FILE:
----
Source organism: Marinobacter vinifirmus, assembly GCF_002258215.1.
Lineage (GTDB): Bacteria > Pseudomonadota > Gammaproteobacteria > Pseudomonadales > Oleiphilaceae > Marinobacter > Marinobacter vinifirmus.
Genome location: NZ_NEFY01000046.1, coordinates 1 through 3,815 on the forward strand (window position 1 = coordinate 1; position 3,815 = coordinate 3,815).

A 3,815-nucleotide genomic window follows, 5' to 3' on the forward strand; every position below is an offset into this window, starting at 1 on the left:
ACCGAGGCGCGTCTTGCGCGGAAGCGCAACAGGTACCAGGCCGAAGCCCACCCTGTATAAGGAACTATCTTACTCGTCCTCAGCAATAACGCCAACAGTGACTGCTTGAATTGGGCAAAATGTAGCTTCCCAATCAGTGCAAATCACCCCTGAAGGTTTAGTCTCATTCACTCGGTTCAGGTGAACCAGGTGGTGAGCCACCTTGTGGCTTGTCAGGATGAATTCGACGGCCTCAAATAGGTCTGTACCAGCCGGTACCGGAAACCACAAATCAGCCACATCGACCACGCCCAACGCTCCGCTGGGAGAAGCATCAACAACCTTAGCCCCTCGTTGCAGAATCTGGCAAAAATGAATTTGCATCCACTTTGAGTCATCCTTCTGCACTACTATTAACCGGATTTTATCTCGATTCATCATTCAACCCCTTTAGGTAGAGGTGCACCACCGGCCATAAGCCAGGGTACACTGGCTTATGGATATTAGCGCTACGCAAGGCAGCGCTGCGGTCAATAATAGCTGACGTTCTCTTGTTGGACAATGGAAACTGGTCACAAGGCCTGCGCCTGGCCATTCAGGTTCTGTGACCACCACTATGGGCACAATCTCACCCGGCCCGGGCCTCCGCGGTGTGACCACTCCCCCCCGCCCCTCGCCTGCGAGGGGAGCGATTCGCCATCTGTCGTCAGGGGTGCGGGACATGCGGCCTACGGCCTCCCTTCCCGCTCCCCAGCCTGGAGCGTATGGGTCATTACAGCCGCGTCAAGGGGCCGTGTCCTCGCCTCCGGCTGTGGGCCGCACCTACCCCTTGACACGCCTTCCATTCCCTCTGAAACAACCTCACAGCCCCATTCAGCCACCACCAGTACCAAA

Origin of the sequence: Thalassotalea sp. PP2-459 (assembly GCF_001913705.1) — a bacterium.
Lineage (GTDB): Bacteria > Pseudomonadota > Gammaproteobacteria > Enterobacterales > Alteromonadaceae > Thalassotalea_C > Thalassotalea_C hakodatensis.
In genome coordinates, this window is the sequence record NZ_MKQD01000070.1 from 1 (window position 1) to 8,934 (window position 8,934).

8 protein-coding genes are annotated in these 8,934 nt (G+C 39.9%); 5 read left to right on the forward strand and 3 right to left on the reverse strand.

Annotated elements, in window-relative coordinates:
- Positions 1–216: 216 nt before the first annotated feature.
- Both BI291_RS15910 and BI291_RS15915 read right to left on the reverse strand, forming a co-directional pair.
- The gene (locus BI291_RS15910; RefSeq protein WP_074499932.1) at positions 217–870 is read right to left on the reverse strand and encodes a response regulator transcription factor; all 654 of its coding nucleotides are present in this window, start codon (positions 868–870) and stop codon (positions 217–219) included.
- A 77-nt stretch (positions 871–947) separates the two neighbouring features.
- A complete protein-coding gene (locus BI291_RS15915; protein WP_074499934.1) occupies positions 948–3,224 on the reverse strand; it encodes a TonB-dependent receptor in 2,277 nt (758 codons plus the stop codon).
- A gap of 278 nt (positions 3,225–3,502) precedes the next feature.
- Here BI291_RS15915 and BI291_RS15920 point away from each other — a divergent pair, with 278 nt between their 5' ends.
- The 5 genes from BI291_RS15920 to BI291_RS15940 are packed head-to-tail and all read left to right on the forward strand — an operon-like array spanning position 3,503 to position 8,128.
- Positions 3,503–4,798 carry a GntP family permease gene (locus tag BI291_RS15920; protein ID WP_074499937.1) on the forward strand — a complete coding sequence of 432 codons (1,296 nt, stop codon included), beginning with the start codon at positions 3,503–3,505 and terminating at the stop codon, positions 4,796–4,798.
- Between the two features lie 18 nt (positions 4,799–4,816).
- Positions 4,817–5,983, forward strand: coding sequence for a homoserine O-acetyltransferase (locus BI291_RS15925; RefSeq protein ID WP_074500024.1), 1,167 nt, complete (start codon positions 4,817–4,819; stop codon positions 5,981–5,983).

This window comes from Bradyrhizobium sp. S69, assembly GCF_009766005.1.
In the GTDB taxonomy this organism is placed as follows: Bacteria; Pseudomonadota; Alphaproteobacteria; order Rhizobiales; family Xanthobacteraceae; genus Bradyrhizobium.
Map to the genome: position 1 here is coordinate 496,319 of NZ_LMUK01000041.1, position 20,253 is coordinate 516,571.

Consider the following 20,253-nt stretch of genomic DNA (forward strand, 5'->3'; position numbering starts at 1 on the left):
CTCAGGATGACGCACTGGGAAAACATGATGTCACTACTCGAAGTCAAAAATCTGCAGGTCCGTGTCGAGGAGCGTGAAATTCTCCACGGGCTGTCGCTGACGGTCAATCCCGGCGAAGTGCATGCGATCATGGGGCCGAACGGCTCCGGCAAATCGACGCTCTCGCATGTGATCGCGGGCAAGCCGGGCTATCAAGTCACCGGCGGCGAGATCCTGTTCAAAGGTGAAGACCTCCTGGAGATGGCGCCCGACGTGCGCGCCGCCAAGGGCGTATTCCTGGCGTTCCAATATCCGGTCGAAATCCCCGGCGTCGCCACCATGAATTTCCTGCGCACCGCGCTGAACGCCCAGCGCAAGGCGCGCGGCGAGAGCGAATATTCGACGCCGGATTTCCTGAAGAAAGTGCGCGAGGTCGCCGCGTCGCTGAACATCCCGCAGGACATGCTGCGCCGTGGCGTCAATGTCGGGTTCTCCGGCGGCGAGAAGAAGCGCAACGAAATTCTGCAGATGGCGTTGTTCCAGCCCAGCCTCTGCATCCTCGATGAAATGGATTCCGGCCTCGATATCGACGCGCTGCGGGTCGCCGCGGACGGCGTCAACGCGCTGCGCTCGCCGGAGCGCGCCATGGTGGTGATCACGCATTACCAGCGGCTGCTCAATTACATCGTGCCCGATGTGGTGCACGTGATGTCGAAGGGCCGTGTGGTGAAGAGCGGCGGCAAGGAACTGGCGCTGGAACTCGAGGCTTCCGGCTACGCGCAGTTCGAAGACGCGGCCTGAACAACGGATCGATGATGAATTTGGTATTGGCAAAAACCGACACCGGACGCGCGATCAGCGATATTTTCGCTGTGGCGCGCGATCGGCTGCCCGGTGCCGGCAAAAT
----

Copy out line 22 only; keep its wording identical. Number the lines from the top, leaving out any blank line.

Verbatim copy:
This window comes from Bradyrhizobium sp. S69, assembly GCF_009766005.1.